“I am fascinated by the sense of interiority that Heward was able to create in these paintings of non-smiling women.” (Julia Skelly, from an excellent article published through the Art Canada Institute, which can be read here.
Our latest Artist You Need To Know is Prudence Heward (1896–1947) who is described by no less than A.Y. Jackson, a founding member of the Group of Seven, as “the very best painter we ever had in Canada and she never got the recognition she richly deserved in her lifetime.”
Heward (perhaps the best known member of the Beaver Hall Group and co founder of the Canadian Group of Painters and the Contemporary Arts Society) is primarily known for her evocative yet direct portraits and figure paintings, with intense, almost acidic tones, a treatment of space in her pictures that is almost sculptural, and figures – most often women, and contemporaneous to her time – that confront and almost challenge the viewer, suggesting interior worlds to her subjects that are dense and perhaps unknowable.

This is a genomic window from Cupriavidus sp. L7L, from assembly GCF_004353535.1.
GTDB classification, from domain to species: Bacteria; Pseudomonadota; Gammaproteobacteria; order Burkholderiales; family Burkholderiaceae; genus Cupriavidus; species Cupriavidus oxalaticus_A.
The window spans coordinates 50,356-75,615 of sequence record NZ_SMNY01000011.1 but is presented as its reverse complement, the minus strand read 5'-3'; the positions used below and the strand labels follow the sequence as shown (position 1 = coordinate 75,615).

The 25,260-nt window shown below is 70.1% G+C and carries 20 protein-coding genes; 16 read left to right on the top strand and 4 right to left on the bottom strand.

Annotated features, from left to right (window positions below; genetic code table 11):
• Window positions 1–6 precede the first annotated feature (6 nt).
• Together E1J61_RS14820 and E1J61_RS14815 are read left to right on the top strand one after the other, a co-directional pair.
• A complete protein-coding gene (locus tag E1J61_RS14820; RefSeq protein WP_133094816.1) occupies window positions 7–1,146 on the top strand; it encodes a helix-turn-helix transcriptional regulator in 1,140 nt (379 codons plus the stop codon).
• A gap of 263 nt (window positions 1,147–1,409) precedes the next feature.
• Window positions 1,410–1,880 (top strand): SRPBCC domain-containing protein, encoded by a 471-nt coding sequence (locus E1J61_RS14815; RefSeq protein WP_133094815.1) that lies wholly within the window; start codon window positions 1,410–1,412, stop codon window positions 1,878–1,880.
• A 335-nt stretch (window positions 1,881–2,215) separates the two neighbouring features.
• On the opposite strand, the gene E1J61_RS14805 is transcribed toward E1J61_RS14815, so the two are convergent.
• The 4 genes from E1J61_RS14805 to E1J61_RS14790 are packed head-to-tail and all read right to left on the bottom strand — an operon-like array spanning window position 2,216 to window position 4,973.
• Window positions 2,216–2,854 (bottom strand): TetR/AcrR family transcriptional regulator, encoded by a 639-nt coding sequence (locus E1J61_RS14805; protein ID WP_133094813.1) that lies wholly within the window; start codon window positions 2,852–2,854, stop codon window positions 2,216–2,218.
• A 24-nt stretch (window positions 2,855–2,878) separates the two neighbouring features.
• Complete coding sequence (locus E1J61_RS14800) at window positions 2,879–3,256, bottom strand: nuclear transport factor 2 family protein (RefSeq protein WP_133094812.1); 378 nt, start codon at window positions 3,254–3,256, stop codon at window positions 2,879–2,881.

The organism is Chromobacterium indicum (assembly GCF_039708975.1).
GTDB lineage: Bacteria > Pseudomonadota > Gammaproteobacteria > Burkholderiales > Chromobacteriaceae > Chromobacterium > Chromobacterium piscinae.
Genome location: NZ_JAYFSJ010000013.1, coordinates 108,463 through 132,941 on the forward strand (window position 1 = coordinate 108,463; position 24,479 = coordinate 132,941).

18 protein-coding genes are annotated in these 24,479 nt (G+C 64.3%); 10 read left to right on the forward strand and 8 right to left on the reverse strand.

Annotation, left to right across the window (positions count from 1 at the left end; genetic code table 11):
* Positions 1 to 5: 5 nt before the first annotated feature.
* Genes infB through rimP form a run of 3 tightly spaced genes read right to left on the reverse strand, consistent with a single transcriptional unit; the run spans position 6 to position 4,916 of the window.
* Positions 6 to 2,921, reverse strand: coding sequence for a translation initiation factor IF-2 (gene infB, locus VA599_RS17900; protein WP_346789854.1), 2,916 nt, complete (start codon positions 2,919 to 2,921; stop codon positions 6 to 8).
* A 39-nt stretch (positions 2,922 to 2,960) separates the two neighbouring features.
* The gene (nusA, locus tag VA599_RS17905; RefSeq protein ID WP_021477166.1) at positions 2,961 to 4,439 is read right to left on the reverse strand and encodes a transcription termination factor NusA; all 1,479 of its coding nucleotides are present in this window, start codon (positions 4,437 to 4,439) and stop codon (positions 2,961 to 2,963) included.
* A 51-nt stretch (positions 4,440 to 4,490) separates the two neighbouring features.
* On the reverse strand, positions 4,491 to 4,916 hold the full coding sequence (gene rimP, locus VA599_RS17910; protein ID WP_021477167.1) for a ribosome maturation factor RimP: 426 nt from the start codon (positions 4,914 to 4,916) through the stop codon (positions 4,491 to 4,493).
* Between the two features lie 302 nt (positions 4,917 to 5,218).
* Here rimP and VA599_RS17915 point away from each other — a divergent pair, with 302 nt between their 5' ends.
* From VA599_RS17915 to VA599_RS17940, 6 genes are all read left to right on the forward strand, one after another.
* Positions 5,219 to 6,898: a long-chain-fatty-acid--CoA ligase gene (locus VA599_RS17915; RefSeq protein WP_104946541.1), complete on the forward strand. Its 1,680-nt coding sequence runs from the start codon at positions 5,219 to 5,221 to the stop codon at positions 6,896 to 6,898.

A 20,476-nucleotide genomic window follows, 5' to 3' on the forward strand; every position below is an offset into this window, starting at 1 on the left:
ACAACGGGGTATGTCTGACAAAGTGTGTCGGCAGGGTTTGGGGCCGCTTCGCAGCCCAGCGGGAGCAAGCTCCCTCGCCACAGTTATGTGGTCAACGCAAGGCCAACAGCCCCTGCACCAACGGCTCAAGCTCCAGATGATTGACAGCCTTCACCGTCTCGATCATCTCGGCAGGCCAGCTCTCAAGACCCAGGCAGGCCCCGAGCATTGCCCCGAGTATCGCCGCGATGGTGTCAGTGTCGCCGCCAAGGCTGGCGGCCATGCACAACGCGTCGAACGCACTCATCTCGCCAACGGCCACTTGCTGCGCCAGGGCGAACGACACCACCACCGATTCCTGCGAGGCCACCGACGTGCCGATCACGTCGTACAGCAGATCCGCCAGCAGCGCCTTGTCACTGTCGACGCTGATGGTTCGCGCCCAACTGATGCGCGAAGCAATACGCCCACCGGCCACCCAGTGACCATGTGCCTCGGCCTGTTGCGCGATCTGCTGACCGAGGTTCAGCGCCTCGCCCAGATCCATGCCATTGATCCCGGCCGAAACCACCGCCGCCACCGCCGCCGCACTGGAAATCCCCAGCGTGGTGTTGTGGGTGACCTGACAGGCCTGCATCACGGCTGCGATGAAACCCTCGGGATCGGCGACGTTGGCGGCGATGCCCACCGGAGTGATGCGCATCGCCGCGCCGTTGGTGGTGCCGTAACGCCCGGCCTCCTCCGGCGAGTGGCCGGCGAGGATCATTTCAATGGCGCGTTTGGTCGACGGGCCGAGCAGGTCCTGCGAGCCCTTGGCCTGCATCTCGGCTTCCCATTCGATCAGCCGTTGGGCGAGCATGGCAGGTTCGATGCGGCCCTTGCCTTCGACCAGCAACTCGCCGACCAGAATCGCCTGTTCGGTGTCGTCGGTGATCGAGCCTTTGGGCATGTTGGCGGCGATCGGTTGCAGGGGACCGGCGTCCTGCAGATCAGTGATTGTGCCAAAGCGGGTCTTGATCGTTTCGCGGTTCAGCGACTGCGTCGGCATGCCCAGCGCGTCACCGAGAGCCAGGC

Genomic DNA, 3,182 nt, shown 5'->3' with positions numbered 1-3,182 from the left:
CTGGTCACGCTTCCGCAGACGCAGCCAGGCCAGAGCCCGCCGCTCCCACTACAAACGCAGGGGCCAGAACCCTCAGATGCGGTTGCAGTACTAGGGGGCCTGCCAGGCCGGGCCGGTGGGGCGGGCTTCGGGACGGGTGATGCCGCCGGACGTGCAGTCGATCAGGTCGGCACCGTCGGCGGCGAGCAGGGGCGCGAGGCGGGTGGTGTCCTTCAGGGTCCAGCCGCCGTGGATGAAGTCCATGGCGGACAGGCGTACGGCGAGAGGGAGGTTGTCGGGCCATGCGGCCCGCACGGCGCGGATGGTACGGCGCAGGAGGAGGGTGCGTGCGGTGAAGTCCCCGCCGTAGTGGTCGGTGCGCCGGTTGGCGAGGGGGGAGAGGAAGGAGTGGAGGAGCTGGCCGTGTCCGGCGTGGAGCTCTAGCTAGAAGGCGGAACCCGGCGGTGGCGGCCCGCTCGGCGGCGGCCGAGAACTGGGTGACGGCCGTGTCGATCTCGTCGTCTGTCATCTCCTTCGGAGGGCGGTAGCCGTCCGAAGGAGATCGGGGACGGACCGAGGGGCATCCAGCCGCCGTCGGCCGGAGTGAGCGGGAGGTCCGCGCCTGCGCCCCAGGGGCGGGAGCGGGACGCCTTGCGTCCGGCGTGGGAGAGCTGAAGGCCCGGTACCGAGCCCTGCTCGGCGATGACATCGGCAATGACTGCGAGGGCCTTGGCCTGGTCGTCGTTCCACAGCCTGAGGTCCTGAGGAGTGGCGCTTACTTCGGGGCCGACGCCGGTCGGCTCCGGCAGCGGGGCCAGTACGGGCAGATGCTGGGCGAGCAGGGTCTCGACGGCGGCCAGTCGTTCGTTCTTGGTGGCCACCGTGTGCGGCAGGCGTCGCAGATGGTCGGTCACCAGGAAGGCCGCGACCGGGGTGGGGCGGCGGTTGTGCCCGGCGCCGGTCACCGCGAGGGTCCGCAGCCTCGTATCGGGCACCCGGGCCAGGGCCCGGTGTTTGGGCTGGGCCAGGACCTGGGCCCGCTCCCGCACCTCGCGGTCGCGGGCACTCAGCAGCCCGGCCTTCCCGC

Her work can be found in the collections of Winnipeg Art Gallery, the Musée national des beaux-arts du Québec (MNBAQ), and at the National Gallery of Canada, among numerous other spaces.
Over half a century after her passing, Canada Post, as part of their Art Canada Collection, issued a commemorative stamp and souvenir sheet featuring two of Heward’s paintings: At the Theatre (1928) and Rollande (1929).
The National Gallery mounted a retrospective of her work posthumously, but her legacy is, in some ways, more pervasive than many who were better known during her lifetime, as her images of woman are like a historical snapshot of her time. Heward’s treatment of her subjects reflects how she lived during a tumultuous period, in terms of art and society, and in looking upon her works, more than half a century later, ideas and narratives around class, gender, and race which informed her work still resonate with us today.